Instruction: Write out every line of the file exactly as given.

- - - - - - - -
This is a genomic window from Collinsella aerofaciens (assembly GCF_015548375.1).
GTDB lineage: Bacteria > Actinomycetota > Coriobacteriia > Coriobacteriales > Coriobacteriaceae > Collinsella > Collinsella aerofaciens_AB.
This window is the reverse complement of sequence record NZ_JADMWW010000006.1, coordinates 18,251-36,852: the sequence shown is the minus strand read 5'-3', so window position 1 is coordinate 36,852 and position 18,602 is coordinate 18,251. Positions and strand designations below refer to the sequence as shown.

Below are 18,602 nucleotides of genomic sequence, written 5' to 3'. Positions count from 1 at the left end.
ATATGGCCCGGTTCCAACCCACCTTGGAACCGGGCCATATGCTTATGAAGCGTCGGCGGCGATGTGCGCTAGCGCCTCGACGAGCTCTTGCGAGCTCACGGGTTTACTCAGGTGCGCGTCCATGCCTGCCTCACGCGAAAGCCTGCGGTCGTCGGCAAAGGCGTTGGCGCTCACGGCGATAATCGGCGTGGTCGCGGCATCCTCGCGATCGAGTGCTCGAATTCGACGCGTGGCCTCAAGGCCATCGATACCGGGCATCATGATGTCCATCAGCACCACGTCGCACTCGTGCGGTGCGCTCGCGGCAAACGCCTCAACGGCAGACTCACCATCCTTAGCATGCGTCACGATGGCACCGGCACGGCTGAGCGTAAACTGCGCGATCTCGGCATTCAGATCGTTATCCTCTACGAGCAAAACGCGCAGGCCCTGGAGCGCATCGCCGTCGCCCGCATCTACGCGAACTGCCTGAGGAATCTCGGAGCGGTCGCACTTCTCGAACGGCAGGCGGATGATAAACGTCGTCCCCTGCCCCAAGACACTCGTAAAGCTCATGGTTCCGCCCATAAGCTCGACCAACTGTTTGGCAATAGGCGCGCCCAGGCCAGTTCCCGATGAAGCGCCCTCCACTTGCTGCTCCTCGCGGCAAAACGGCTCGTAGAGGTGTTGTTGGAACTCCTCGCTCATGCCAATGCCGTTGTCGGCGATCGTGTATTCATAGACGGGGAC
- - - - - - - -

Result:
This is a genomic window from Collinsella aerofaciens (assembly GCF_015548375.1).
GTDB lineage: Bacteria > Actinomycetota > Coriobacteriia > Coriobacteriales > Coriobacteriaceae > Collinsella > Collinsella aerofaciens_AB.
This window is the reverse complement of sequence record NZ_JADMWW010000006.1, coordinates 18,251-36,852: the sequence shown is the minus strand read 5'-3', so window position 1 is coordinate 36,852 and position 18,602 is coordinate 18,251. Positions and strand designations below refer to the sequence as shown.

Below are 18,602 nucleotides of genomic sequence, written 5' to 3'. Positions count from 1 at the left end.
ATATGGCCCGGTTCCAACCCACCTTGGAACCGGGCCATATGCTTATGAAGCGTCGGCGGCGATGTGCGCTAGCGCCTCGACGAGCTCTTGCGAGCTCACGGGTTTACTCAGGTGCGCGTCCATGCCTGCCTCACGCGAAAGCCTGCGGTCGTCGGCAAAGGCGTTGGCGCTCACGGCGATAATCGGCGTGGTCGCGGCATCCTCGCGATCGAGTGCTCGAATTCGACGCGTGGCCTCAAGGCCATCGATACCGGGCATCATGATGTCCATCAGCACCACGTCGCACTCGTGCGGTGCGCTCGCGGCAAACGCCTCAACGGCAGACTCACCATCCTTAGCATGCGTCACGATGGCACCGGCACGGCTGAGCGTAAACTGCGCGATCTCGGCATTCAGATCGTTATCCTCTACGAGCAAAACGCGCAGGCCCTGGAGCGCATCGCCGTCGCCCGCATCTACGCGAACTGCCTGAGGAATCTCGGAGCGGTCGCACTTCTCGAACGGCAGGCGGATGATAAACGTCGTCCCCTGCCCCAAGACACTCGTAAAGCTCATGGTTCCGCCCATAAGCTCGACCAACTGTTTGGCAATAGGCGCGCCCAGGCCAGTTCCCGATGAAGCGCCCTCCACTTGCTGCTCCTCGCGGCAAAACGGCTCGTAGAGGTGTTGTTGGAACTCCTCGCTCATGCCAATGCCGTTGTCGGCGATCGTGTATTCATAGACGGGGAC